The United Nations called on Friday for an urgent investigation into allegations in a Reuters report that Thai immigration officials moved Burma refugees into human trafficking rings.
The report, published on Thursday and based on a two-month investigation in three countries, revealed a clandestine policy to remove Rohingya refugees from Thailand's immigration detention centers and deliver them to human traffickers waiting at sea.
The Rohingya, stateless Muslims from Burma, are then transported across southern Thailand and held hostage in camps hidden near the border with Malaysia until relatives pay ransoms to release them, according to the Reuters report. Some are beaten and some are killed.
“These allegations need to be investigated urgently,” U.N. refugee agency spokeswoman Vivian Tan said in a statement. “We have consistently asked countries in the region to provide temporary protection, including protection against abuse and exploitation.”
Maj. Gen. Chatchawal of the Royal Thai Police in Bangkok said in the report there was an unofficial policy to deport the Rohingya to Burma. He called this “a natural way or option two.” But he said the Rohingya signed statements in which they agree they want to return to Burma.
These statements, however, were at times produced in the absence of a Rohingya language translator.
“The detainees also need to be informed about their options in a language they understand. Any decision to leave must be voluntary, and those who choose to leave must be protected against abuse and exploitation by smugglers,” said Tan.
Rights group seeks explanation
A senior official at New York-based Human Rights Watch criticized Thailand for moving detainees into established smuggling and trafficking rings and warned Thailand could face a possible downgrade in a U.S. list of the world's worst offenders in fighting human trafficking.
Such a downgrade would place Thailand, a close U.S. ally and Southeast Asia's second-biggest economy, on par with North Korea, Iran and Saudi Arabia among the worst offenders in fighting human trafficking, which could lead to U.S. sanctions.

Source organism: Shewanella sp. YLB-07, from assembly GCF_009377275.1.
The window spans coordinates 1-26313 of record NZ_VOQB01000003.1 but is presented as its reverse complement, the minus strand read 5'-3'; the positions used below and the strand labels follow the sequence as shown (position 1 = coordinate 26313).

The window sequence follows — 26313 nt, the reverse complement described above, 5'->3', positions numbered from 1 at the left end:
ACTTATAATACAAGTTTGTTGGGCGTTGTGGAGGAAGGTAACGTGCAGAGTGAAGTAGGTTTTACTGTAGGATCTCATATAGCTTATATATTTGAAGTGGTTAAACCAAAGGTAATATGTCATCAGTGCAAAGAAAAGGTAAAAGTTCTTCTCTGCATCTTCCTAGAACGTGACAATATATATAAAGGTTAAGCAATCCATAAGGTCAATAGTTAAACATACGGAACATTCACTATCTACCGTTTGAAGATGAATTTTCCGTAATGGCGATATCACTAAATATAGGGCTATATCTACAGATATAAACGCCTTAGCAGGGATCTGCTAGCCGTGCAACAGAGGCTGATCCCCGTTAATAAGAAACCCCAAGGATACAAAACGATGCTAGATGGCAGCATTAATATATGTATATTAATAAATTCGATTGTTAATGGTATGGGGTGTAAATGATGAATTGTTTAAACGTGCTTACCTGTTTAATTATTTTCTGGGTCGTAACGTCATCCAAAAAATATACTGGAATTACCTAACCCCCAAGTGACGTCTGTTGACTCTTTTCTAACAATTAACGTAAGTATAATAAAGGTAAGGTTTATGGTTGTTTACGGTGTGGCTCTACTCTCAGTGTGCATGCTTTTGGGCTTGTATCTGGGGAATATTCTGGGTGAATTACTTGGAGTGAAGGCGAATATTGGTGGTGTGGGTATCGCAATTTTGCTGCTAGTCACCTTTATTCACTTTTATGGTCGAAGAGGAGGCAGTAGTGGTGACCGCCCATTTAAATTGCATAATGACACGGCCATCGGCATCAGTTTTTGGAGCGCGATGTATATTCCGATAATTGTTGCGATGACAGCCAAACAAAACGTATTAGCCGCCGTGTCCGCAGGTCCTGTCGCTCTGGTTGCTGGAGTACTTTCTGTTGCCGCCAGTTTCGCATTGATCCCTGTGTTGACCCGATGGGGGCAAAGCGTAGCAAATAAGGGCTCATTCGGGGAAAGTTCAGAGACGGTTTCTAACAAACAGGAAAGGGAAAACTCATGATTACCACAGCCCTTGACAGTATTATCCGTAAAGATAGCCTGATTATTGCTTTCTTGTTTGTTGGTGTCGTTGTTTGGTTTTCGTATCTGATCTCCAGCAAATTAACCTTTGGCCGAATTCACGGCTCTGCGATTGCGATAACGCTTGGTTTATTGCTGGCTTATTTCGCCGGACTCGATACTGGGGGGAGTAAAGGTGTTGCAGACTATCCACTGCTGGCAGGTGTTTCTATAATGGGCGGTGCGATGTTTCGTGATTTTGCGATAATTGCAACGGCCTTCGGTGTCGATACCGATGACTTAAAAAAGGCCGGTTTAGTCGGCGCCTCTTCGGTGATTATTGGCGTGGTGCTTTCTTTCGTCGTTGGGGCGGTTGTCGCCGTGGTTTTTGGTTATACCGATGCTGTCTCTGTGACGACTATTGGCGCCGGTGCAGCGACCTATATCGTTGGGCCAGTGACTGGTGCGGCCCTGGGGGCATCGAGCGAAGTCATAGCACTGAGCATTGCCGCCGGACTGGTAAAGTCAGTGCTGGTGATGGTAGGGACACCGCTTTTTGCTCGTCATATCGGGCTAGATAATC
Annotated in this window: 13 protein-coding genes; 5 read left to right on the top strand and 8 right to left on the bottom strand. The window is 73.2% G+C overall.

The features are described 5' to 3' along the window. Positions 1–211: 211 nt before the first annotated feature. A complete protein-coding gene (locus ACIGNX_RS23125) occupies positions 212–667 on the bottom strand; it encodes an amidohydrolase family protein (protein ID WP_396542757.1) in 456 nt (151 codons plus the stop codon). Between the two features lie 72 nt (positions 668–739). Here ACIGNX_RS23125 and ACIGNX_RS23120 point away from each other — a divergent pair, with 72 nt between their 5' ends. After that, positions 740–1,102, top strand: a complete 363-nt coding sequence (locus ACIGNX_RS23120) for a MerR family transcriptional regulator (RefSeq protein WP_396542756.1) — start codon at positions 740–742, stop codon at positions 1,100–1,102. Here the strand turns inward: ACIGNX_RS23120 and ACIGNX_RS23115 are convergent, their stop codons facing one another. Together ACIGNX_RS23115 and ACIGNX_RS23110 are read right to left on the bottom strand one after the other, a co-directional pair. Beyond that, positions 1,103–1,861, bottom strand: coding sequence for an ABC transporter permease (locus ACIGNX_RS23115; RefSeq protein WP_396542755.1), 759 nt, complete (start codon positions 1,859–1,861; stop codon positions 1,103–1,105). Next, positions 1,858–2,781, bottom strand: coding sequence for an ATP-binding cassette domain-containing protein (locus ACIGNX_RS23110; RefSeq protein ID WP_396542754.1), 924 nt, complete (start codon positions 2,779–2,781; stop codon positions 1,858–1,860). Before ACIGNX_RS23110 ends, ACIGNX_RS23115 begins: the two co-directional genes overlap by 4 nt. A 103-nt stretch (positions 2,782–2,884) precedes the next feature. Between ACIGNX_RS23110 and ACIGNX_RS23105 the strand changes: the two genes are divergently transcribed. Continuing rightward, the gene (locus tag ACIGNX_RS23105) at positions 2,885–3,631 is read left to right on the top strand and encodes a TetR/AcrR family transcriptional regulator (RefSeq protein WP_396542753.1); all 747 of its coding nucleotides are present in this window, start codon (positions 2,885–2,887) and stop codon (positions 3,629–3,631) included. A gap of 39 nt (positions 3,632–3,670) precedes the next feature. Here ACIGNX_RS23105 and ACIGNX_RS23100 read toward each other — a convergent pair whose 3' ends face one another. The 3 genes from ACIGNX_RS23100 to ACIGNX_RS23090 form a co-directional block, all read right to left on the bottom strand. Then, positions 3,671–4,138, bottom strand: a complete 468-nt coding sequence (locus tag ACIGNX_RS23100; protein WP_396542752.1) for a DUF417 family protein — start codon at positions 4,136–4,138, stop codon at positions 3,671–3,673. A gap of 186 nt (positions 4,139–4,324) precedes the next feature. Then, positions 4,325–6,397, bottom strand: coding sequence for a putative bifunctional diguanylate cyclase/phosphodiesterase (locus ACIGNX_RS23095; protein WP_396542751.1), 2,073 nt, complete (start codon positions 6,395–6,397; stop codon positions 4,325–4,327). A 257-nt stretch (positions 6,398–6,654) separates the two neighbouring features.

“The Thai government has some serious explaining to do before the international community,” said Phil Robertson, deputy Asia director at Human Rights Watch.
The U.S. State Department is gathering information for its next Trafficking In Persons (TIP) report, due to be published in June. Thailand faces an automatic downgrade to Tier 3, the lowest rank, unless it makes “significant efforts” to improve its record in combating trafficking, the State Department says.
“Unless Thailand makes it a top priority to clean these rackets up, and investigate and prosecute all those involved, Bangkok should kiss goodbye any prospect of escaping Tier 3 in the annual U.S. anti-trafficking report,” Robertson said.
Sek Wannamethee, a spokesman for Thailand's Foreign Ministry, said the Rohingya issue was one of several the United States would take into consideration before deciding whether to downgrade or upgrade Thailand.
“The United States will look at the overall progress of Thailand,” he said. “The focus is on persecution and convictions and Thailand has made substantive progress.”
The numbers, however, suggest enforcement is losing steam. Nine people have been arrested in Thailand in relation to Rohingya-smuggling in 2013, including two government officials, according to police data. None of the arrests has led to convictions, however.
Thailand prosecuted 27 people for trafficking in 2012, down from 67 the previous year, according to the 2013 TIP Report. Only 10 of those prosecutions - one of them an official - resulted in convictions, the report said.
Clashes between Rohingya and ethnic Rakhine Buddhists exploded in Burma last year, making 140,000 people homeless, most of them Rohingya. Since then, tens of thousands of Rohingya have fled from Burma by boat.